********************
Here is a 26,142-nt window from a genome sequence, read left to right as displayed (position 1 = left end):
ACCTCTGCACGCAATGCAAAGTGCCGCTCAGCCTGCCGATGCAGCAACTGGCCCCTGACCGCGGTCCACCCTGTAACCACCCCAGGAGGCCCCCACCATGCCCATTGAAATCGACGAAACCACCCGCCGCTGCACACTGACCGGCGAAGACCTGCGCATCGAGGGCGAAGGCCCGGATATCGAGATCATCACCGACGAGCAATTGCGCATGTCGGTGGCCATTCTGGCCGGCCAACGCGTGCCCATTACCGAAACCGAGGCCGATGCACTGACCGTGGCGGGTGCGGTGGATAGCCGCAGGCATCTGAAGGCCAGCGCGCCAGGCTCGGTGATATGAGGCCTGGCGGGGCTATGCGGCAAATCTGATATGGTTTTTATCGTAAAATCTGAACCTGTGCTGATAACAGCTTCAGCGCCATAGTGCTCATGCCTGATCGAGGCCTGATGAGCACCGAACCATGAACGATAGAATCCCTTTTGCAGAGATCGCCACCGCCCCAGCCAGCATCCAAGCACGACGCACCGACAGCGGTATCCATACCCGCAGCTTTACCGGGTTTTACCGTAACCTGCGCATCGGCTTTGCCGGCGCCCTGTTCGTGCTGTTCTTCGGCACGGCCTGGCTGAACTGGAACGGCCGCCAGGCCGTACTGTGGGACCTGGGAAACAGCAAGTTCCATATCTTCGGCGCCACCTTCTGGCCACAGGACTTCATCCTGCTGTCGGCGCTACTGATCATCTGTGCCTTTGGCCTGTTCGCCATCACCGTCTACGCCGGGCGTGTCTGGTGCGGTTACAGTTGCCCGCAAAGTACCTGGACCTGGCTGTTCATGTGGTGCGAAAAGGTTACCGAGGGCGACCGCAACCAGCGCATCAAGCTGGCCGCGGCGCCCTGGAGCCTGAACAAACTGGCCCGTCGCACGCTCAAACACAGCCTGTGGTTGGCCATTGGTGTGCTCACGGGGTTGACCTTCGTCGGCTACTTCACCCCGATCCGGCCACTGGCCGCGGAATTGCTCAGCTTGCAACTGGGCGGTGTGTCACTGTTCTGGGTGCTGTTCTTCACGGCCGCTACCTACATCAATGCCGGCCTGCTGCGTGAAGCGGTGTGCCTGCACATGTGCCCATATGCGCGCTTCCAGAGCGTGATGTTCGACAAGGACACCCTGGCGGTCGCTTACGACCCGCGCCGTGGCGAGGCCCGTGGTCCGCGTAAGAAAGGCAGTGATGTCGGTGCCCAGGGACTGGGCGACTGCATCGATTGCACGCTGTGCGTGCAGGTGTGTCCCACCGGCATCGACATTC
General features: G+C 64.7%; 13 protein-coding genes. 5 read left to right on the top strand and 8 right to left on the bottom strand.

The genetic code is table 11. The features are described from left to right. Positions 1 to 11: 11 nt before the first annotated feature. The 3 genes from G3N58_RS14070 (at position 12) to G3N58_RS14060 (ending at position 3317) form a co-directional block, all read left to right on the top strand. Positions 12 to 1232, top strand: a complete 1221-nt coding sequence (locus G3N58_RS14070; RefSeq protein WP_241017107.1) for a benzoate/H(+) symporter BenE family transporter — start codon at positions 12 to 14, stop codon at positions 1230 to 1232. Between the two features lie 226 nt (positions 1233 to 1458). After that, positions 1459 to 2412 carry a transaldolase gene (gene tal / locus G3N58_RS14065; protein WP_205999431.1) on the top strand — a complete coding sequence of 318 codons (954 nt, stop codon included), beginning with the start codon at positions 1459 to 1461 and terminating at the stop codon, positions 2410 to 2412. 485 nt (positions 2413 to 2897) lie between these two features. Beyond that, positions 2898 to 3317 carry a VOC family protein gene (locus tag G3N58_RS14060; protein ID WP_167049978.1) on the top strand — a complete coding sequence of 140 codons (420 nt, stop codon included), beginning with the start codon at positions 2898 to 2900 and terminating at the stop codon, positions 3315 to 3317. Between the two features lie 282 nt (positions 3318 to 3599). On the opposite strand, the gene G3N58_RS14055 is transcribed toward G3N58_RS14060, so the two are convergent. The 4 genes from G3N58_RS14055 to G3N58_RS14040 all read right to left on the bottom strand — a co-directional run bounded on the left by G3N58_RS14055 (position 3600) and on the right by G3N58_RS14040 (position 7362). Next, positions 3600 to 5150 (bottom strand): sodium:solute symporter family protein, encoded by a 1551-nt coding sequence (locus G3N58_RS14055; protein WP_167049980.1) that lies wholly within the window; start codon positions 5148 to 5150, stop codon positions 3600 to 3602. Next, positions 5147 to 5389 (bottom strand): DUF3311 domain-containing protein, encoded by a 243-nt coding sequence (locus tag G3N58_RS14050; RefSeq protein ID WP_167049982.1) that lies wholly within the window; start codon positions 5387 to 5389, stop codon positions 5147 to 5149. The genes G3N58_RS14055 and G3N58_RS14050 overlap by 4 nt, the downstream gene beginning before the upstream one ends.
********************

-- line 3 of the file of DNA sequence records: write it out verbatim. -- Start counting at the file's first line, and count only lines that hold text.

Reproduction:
General features: G+C 64.7%; 13 protein-coding genes. 5 read left to right on the top strand and 8 right to left on the bottom strand.